The SP-1200 along with Roger Linn's collaboration with Akai the following year, the MPC-60, ushered in the 1990's and the era of MPC style "sampling drum machines" - which also introduced the term "Beat Production" - along with a whole bunch of lawsuits for copyright infringement - which introduced the reality of "Sample Clearing" throughout the film and recording industry . 

1988 Akai MPC-60


>>>>>Fast Forward to 2015 and you can have access to just about all of the drum machines listed above, plus many more in the very cool and very inexpensive iPad app FUNKBOX.....and the beat goes on!



The timing of this is crazy, but there are a number of new releases and first time download releases from the archives that have just come out from three different sites. You can listen to any of them by clicking the (blue) title under the cover image. I hope you enjoy the music.


***New Releases from 1K Recordings


SHAPESHIFTERS                                    SMALL MAGIC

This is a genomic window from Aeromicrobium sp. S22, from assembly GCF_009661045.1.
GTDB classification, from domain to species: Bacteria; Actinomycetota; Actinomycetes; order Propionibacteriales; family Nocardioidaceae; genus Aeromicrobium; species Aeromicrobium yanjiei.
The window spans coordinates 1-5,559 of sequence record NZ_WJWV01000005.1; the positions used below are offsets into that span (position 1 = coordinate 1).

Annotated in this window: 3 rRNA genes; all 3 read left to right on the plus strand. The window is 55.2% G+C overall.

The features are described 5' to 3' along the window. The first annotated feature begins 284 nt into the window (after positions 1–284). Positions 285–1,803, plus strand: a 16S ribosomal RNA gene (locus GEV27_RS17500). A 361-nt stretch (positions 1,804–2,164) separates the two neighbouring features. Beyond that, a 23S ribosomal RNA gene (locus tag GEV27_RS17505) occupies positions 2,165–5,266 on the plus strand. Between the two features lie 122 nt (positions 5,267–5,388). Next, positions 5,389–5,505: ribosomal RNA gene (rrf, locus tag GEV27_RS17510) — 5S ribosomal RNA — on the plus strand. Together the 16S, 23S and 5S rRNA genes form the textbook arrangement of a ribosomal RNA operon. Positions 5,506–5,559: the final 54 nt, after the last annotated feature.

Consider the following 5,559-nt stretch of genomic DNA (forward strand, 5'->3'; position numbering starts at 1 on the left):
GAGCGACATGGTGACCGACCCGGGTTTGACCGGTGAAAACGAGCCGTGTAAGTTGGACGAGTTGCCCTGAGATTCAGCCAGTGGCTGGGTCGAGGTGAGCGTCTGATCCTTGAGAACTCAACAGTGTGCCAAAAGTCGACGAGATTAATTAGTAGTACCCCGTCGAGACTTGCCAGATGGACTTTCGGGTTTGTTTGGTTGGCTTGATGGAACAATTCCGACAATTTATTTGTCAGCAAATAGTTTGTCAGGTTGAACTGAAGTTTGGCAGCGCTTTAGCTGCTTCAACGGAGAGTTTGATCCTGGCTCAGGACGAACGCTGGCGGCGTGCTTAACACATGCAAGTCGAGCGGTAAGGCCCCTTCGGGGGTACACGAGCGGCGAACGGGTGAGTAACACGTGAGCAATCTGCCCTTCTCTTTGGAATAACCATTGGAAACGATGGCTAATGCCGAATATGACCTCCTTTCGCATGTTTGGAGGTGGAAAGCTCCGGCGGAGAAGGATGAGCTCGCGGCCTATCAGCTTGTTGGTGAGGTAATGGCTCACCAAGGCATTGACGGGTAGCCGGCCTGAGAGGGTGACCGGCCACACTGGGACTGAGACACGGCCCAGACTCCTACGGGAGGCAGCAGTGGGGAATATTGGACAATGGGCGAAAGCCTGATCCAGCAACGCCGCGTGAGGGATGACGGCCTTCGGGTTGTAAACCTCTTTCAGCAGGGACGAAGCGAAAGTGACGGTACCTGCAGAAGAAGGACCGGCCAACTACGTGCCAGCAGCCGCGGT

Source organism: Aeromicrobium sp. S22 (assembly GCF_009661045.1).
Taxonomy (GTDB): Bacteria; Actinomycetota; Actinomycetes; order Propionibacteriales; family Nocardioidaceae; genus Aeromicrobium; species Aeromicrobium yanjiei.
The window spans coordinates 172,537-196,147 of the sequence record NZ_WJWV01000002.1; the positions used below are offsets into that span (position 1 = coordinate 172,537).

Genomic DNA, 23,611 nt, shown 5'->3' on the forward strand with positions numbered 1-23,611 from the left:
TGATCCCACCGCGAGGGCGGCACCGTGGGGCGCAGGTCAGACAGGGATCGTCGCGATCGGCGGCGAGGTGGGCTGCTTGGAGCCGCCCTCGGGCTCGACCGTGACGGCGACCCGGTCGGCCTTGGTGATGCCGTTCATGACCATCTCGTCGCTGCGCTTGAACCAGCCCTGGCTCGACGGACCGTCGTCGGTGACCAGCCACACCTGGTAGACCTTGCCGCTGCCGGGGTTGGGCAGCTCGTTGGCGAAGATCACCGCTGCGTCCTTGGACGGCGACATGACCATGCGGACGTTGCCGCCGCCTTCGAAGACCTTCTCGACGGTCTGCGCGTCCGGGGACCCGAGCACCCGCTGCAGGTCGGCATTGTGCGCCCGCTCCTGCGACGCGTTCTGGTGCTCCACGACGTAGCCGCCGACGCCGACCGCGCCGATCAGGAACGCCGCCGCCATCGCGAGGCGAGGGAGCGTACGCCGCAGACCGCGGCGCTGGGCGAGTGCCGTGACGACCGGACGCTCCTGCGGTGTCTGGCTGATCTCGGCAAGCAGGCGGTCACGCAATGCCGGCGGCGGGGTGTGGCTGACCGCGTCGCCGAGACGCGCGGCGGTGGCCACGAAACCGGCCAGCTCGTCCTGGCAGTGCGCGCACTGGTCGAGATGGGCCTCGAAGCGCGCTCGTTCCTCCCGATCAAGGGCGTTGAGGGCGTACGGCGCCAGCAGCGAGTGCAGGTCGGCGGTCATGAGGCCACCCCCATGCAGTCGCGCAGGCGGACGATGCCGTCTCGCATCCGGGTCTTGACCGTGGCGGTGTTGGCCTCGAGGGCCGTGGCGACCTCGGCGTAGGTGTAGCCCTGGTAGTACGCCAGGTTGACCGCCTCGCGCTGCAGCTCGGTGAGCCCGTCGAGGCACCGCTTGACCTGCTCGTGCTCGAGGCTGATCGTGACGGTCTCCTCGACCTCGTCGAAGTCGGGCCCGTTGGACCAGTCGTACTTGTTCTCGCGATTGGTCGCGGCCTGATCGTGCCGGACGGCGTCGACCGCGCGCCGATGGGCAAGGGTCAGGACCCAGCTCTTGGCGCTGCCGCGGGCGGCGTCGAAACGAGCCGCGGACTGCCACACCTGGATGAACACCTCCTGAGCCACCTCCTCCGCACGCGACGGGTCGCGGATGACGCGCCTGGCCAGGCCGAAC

***New Releases from High Mayhem 





TAIJI POLE                                               ZEN NOIR


***New Release from Downloads Now 


HIPSAMPLE                                             WITHOUT DESIRES

Now for a limited time download HIPSAMPLE and get WITHOUT DESIRES FREE 

just forward Paypal receipt for download purchase to support@downloadsnow.net

Type "WITHOUT DESIRES" in the email and it will be sent to you within 48 hours.



I just got back from doing a Conduction Workshop & Concert in Austin Texas to open the Liminal Sound Series with an eight piece ensemble that was just killing it! 

Janie Cowan - string bass, Corinne Zappler - viola, Chris Vestre - guitar, Jonathan Horn - guitar, Kullen Fuchs - trumpet/french horn, Alex Heitlinger - trombone, Michael St Clair - trombone, Bob Hoffnar - pedalsteel guitar.....I'll post audio soon.  

In case you missed this interview with Michael Ross from GUITAR MODERNE, about Conduction and my Electric Guitar Choir - ZEN NOIR - here is the video.

until next month then.....safe travels.....dino